Thomas Sowell‘s latest column challenges the notion — popularized by President Obama and his supporters — that the federal government can no longer afford the loss of tax revenue associated with Bush-era tax cuts “for the rich.”
What is remarkable is how easy it is to show how completely false Obama’s argument is. That also makes it completely inexplicable why the Republicans have not done so.
The official statistics that show plainly how wrong Barack Obama is can be found in his own “Economic Report of the President” for 2012, on page 411. You can look it up. …
… Those who find that “a picture is worth a thousand words” need only see the graphs published in the November 30 issue of Investor’s Business Daily.
What both the statistical tables in the “Economic Report of the President” and the graphs in Investor’s Business Daily show is that: (1) Tax revenues went up — not down — after tax rates were cut during the Bush administration, and (2) the budget deficit declined, year after year, after the cuts in tax rates that have been blamed by Obama for increasing the deficit.
Indeed, the New York Times reported in 2006: “An unexpectedly steep rise in tax revenues from corporations and the wealthy is driving down the projected budget deficit this year.”
While the New York Times may not have expected this, there is nothing unprecedented about lower tax rates’ leading to higher tax revenues, despite assumptions by many in the media and elsewhere that tax rates and tax revenues automatically move in the same direction. They do not.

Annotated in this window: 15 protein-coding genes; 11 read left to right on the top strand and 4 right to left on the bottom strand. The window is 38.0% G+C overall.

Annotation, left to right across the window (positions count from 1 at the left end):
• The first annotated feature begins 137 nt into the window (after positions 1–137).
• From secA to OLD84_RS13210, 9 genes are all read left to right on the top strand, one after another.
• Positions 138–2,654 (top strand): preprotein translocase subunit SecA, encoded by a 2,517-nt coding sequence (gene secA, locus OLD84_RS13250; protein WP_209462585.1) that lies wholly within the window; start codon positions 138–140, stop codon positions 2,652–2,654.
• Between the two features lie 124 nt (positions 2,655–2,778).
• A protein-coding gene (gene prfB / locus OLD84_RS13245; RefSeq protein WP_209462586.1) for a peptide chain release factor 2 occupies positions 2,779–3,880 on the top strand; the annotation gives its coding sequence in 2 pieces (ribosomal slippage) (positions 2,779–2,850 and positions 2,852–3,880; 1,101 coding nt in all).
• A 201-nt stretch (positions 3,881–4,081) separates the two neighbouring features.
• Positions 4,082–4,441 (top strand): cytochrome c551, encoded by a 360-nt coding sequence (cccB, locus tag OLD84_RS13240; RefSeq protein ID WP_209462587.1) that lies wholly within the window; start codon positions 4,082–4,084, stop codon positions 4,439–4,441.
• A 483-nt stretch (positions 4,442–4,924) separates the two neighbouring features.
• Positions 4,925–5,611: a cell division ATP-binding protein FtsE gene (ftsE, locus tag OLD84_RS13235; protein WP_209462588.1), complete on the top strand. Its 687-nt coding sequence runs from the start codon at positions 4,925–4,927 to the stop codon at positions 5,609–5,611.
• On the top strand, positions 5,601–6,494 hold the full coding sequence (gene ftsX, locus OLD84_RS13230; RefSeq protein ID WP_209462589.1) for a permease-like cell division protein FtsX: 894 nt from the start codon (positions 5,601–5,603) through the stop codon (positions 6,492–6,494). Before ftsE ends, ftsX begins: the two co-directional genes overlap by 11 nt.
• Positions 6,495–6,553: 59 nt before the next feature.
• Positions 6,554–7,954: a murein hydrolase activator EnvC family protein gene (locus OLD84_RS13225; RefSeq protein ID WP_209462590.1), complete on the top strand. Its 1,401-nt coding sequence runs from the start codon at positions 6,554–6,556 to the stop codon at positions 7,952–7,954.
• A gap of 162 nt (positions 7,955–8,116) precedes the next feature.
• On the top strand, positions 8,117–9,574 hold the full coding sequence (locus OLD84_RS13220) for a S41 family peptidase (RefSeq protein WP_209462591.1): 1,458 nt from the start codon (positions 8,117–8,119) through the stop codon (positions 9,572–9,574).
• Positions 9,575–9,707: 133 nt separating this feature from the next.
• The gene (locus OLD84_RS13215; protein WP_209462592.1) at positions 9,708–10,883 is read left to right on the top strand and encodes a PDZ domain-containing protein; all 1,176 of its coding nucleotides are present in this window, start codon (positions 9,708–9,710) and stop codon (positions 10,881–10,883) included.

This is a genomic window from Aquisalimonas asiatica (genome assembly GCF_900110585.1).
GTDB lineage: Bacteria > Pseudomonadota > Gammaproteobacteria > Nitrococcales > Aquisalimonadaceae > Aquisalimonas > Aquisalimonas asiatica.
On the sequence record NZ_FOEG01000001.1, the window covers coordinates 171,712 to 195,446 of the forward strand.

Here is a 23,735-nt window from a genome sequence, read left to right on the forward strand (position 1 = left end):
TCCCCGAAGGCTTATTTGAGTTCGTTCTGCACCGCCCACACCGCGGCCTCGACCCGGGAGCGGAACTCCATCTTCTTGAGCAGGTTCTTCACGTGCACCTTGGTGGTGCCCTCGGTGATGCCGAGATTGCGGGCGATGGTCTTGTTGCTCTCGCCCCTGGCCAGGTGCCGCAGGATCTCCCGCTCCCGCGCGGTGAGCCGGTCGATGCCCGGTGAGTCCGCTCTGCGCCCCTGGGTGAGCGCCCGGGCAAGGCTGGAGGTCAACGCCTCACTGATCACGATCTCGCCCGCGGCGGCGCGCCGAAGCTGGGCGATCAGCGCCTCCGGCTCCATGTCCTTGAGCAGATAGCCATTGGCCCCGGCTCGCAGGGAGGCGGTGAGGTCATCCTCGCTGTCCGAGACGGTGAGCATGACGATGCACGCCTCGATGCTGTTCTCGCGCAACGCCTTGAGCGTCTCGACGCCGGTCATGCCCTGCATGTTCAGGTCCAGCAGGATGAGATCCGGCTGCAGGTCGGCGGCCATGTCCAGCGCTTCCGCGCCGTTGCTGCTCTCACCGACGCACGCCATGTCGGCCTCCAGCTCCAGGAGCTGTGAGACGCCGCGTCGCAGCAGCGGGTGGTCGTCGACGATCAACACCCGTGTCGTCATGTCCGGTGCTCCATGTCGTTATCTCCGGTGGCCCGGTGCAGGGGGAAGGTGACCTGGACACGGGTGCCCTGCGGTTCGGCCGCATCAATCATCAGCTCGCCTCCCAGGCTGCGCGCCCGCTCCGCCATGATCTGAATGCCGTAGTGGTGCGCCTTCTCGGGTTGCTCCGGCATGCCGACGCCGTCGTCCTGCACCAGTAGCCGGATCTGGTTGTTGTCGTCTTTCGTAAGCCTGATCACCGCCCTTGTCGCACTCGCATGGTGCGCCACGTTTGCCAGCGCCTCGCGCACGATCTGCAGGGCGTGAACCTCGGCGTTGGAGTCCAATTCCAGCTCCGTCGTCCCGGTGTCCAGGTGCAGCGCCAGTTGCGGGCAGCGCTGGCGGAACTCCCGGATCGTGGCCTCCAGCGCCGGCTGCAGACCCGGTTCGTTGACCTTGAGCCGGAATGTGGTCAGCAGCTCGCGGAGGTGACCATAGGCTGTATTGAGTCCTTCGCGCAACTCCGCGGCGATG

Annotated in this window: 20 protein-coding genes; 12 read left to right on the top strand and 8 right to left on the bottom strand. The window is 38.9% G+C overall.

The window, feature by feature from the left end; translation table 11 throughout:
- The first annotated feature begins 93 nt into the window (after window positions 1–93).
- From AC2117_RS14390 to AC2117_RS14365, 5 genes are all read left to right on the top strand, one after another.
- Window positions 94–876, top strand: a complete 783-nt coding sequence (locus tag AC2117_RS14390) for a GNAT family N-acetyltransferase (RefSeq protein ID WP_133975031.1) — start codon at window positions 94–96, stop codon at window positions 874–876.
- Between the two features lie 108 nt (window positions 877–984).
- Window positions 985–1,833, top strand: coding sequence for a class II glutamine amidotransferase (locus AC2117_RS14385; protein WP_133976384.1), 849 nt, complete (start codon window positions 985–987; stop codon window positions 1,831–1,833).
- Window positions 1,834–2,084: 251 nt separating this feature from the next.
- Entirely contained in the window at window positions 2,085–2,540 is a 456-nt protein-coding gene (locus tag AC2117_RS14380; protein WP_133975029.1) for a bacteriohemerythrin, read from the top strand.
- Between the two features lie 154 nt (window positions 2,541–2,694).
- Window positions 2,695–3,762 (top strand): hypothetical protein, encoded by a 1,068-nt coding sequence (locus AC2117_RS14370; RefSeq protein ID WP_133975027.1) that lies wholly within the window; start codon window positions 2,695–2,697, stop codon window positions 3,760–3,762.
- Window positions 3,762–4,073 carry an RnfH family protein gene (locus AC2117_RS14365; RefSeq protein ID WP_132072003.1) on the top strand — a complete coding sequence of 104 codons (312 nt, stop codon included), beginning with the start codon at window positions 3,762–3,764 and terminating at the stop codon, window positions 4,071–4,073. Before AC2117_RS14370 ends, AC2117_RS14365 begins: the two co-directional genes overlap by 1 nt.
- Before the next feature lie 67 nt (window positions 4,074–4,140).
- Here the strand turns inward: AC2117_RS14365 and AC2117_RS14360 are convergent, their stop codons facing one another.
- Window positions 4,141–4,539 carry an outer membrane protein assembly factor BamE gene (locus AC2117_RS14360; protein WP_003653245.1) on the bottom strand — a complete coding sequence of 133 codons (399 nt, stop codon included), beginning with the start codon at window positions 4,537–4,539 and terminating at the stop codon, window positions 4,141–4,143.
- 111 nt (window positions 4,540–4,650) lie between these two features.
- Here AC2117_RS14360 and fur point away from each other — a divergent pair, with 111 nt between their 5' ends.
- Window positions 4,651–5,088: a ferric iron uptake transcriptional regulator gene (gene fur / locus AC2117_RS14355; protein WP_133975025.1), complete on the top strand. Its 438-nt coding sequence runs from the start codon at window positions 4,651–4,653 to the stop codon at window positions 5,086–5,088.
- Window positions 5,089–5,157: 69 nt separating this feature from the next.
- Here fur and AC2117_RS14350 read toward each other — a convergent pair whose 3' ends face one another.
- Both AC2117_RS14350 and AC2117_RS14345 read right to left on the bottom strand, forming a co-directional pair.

The Congressional Budget Office has been embarrassed repeatedly by making projections based on the assumption that tax revenues and tax rates move in the same direction.
This has happened as recently as the George W. Bush administration and as far back as the Reagan administration. Moreover, tax revenues went up when tax rates went down as far back as the Coolidge administration, before there was a Congressional Budget Office to make false predictions.
The bottom line is that Barack Obama’s blaming increased budget deficits on the Bush tax cuts is demonstrably false. What caused the decreasing budget deficits after the Bush tax cuts to suddenly reverse and start increasing was the mortgage crisis. The deficit increased in 2008, followed by a huge increase in 2009.
So it is sheer hogwash that “tax cuts for the rich” caused the government to lose tax revenues. The government gained tax revenues; it did not lose them. Moreover, “the rich” paid a larger amount of taxes, and a larger share of all taxes, after the tax rates were cut.